Citation Classics: This week in 1977

A cardiologist recalls his work developing a non-explosive method for protein separation

Arnold Martin Katz
Nov 4, 2007
Editor's note: Citation Classics Commentaries were originally published between 1977 and 1993 in Current Contents, a publication of the Institute for Scientific Information (ISI), now Thomson Scientific. (ISI was founded by Eugene Garfield, also the founder of The Scientist.) The commentaries were written by the first authors of some of the most highly cited studies published between 1961 and 1975. The essay below was published this week in 1977. In the essay, Arnold Martin Katz recalls his 1959 paper describing a modified method for the separation of peptides on filter paper. At the time, Katz was a research fellow at the National Heart Institute at NIH, in the lab of Christian Anfinsen, which focused on protein structure and function. (In 1972, Anfinsen shared the Nobel Prize in Chemistry with Stanford Moore and William Stein for his work showing that a protein's conformational structure is determined by its...
recently. Katz, William Dreyer and Anfinsen adapted the technique to use a non-explosive solvent instead. "We probably saved a few investigators' lives," he said. (Dreyer went on to invent an extremely sensitive method for protein and peptide sequencing in 1977.)According to the Science Citation Index, the 1959 paper was cited 619 times between 1961 and 1975. Since then, it has been cited about 150 times. Though it was a nice technique at the time, Katz said, "science has moved on" to more sophisticated techniques using molecular biology and genetics. Shortly after his two-year fellowship with Anfinsen, Katz moved on from studying protein structure and function to the biochemistry of muscle contractions, making several key contributions to understanding the role of calcium in cardiac function. He also became Chief of Cardiology at the University of Connecticut School of Medicine, a position he held for 25 years. He retired from both research and medical practice about ten years ago, though he continues to teach, write textbooks and research the history of medicine. The paper: A.M. Katz, W.J. Dreyer, and C.B. Anfinsen, "Peptide separation by two-dimensional chromatography and electrophoresis," , 234:2897-900, 1959.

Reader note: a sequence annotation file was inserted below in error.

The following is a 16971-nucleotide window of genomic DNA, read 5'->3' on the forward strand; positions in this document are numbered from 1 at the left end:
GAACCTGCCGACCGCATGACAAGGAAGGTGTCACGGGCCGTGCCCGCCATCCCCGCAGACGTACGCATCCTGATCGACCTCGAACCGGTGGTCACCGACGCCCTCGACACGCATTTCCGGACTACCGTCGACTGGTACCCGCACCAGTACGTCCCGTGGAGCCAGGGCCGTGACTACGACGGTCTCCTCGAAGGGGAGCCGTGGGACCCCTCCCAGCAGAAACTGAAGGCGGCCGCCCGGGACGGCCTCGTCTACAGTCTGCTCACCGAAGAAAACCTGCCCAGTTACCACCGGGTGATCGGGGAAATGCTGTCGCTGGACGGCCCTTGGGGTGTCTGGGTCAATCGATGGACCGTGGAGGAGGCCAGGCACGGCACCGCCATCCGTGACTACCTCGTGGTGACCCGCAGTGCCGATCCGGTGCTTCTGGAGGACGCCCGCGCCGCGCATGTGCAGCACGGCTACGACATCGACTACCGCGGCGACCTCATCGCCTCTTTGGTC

mail@the-scientist.comEditor's note: this article has been updated from a previous version.Journal of Biological Chemistryhttp://www.the-scientist.com/pubmed/14404782http://nobelprize.org/The Scientisthttp://www.the-scientist.com/article/display/53312/http://garfield.library.upenn.edu/

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